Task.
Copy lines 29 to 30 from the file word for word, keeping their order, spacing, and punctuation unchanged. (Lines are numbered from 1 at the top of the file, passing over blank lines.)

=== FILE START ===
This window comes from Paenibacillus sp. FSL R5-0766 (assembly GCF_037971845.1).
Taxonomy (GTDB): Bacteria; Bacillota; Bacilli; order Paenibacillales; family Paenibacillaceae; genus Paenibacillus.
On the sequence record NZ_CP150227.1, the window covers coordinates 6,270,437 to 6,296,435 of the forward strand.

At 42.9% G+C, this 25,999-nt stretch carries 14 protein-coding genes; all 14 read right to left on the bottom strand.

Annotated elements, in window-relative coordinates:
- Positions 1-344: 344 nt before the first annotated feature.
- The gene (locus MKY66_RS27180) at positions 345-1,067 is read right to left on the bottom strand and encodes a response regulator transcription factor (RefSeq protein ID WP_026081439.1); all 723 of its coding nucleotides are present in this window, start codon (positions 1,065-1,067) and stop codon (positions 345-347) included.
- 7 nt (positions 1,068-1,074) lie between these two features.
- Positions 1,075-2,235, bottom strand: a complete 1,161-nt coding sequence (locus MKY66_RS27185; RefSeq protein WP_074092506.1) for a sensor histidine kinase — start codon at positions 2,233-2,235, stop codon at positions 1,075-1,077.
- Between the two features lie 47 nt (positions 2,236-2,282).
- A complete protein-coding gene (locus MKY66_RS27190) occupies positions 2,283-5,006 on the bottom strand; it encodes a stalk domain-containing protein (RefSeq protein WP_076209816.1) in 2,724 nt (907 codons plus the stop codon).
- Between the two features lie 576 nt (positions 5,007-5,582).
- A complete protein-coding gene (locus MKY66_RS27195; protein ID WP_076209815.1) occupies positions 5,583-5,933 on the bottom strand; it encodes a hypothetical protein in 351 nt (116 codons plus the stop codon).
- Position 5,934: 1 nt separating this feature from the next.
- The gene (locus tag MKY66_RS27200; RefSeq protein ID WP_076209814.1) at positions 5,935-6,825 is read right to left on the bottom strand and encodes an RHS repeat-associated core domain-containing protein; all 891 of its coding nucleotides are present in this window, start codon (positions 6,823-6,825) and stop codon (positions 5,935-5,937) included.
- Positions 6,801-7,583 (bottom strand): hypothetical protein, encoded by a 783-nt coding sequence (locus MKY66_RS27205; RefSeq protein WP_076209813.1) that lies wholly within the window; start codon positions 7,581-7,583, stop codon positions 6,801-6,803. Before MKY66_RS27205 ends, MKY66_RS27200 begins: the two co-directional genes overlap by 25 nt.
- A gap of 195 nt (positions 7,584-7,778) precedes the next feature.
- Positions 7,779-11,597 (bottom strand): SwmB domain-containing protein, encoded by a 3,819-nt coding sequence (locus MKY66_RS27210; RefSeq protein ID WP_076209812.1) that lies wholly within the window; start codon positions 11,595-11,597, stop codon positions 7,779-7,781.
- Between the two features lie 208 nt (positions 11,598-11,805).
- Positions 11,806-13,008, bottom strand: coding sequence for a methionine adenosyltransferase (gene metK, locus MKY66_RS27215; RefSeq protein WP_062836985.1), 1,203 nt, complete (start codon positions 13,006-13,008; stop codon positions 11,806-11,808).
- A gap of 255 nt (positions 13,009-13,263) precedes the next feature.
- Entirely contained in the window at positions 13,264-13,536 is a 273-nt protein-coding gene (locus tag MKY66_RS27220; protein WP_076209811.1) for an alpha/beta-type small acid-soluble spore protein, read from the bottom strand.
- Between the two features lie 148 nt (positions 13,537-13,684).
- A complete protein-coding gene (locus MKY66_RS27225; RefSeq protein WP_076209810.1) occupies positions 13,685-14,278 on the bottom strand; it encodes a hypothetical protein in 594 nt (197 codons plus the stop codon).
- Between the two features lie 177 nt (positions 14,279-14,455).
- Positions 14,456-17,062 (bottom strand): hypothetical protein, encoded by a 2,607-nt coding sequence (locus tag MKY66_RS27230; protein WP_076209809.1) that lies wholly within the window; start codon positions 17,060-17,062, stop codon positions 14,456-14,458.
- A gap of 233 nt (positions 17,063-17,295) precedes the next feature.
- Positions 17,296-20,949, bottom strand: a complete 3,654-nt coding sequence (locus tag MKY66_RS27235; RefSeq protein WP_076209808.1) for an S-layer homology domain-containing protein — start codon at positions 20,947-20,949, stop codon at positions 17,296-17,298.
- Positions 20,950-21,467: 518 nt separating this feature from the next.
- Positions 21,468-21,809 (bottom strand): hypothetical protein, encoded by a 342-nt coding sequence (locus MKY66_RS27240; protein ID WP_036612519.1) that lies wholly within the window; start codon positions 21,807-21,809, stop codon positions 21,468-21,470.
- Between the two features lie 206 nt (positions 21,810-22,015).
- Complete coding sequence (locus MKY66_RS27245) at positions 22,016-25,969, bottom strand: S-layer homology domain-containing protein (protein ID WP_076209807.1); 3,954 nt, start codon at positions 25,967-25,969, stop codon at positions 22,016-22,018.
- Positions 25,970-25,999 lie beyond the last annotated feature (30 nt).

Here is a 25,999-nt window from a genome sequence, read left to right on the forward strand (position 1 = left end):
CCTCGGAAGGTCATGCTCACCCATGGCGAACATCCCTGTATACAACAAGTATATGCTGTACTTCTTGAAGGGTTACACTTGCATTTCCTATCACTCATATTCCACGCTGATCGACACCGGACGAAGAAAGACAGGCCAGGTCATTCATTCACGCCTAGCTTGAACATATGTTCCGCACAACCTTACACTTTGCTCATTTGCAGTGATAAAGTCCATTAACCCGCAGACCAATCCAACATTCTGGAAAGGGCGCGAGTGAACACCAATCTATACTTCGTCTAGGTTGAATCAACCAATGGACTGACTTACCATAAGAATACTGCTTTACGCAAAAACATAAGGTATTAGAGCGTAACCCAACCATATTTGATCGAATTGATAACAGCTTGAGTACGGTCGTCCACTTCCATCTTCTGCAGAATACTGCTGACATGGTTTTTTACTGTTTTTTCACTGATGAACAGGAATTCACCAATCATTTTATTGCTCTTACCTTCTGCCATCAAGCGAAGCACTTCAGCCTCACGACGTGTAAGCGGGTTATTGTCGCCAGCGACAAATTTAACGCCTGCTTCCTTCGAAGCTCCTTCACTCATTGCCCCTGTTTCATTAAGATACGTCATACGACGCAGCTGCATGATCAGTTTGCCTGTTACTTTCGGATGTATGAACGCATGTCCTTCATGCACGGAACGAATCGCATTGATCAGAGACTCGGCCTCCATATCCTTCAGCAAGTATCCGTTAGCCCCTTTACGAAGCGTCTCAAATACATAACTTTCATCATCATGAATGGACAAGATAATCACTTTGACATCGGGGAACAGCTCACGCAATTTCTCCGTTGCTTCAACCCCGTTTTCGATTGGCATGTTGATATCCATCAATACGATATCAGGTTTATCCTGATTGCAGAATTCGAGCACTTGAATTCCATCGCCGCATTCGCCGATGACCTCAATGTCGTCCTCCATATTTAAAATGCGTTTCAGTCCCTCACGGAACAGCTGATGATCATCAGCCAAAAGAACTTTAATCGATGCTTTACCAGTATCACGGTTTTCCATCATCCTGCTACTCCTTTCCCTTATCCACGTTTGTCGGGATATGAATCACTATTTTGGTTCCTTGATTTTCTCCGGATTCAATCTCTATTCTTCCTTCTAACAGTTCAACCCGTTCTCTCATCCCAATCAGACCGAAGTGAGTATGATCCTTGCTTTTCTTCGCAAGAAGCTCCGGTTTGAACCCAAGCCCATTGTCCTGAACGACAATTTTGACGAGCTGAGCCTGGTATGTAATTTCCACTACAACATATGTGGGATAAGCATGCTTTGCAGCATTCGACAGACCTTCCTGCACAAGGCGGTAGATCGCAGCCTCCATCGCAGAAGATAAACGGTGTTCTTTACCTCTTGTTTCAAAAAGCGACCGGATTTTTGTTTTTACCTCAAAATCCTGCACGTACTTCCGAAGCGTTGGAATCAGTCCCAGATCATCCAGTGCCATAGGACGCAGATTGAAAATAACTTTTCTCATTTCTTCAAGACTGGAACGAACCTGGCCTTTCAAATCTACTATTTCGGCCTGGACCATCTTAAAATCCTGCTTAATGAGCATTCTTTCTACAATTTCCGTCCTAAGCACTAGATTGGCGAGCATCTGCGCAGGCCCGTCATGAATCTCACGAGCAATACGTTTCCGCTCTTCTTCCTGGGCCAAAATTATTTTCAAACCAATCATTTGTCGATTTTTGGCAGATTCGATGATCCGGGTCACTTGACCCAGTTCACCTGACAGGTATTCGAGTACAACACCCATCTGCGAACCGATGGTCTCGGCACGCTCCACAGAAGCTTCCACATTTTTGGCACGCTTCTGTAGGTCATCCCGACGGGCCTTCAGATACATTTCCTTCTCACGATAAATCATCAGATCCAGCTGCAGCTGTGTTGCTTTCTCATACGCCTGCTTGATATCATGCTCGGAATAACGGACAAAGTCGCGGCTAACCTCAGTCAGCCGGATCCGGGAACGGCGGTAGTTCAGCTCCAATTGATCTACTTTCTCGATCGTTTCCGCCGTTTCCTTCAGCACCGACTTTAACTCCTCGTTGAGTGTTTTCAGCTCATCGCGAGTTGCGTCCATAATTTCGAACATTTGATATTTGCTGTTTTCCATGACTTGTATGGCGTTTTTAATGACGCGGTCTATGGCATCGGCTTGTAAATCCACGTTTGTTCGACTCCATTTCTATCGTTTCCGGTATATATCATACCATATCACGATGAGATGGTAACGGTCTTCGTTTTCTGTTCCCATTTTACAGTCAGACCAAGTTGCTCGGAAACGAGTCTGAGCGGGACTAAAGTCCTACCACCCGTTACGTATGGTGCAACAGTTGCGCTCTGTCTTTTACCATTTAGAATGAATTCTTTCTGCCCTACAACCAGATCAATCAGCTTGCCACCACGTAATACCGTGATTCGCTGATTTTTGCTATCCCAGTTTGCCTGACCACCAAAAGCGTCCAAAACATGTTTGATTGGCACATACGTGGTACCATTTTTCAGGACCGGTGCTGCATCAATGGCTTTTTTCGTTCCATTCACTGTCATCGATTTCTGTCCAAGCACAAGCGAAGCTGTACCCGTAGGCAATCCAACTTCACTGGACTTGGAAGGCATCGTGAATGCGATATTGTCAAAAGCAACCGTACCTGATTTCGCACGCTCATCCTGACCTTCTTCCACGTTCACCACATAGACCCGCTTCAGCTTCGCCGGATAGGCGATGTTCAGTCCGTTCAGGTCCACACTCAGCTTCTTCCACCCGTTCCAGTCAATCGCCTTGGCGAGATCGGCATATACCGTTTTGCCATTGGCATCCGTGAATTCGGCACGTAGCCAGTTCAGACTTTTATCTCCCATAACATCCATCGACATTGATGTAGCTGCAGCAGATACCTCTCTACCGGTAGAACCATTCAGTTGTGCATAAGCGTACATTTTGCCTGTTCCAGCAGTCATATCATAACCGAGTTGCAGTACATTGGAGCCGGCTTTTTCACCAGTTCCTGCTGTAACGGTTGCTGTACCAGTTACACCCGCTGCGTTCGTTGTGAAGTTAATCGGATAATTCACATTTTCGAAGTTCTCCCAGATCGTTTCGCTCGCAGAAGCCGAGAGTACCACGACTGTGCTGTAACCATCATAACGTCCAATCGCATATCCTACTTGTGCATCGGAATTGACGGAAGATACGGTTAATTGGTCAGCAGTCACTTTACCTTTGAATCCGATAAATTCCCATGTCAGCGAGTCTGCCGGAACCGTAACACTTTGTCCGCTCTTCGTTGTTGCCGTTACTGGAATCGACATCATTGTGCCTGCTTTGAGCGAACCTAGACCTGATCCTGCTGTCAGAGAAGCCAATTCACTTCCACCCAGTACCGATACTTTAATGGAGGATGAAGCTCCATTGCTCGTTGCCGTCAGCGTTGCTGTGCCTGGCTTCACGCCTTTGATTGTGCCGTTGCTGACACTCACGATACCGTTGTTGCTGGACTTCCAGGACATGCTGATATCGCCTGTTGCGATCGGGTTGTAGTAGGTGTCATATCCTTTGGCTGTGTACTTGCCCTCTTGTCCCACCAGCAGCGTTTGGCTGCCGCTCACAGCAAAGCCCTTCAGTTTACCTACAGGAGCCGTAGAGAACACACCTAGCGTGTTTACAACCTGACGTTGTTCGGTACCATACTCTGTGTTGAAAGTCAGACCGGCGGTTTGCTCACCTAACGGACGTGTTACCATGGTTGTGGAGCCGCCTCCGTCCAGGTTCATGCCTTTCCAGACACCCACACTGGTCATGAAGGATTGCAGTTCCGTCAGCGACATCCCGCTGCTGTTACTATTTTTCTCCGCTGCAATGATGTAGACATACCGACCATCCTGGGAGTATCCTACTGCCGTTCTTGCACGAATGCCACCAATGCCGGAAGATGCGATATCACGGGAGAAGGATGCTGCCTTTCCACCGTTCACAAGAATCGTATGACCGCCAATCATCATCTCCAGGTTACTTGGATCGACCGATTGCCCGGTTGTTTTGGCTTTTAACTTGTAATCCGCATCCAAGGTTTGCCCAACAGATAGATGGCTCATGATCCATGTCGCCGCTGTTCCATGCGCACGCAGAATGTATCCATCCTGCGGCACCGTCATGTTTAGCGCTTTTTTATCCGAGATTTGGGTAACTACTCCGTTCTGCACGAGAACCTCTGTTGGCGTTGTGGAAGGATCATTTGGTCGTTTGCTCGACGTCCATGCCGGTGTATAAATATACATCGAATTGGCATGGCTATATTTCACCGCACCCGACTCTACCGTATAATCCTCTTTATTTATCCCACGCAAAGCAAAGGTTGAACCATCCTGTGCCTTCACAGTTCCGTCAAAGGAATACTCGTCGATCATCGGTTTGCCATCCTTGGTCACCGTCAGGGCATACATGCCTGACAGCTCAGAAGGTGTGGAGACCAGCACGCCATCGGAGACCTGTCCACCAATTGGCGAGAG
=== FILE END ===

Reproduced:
- Positions 20,950-21,467: 518 nt separating this feature from the next.
- Positions 21,468-21,809 (bottom strand): hypothetical protein, encoded by a 342-nt coding sequence (locus MKY66_RS27240; protein ID WP_036612519.1) that lies wholly within the window; start codon positions 21,807-21,809, stop codon positions 21,468-21,470.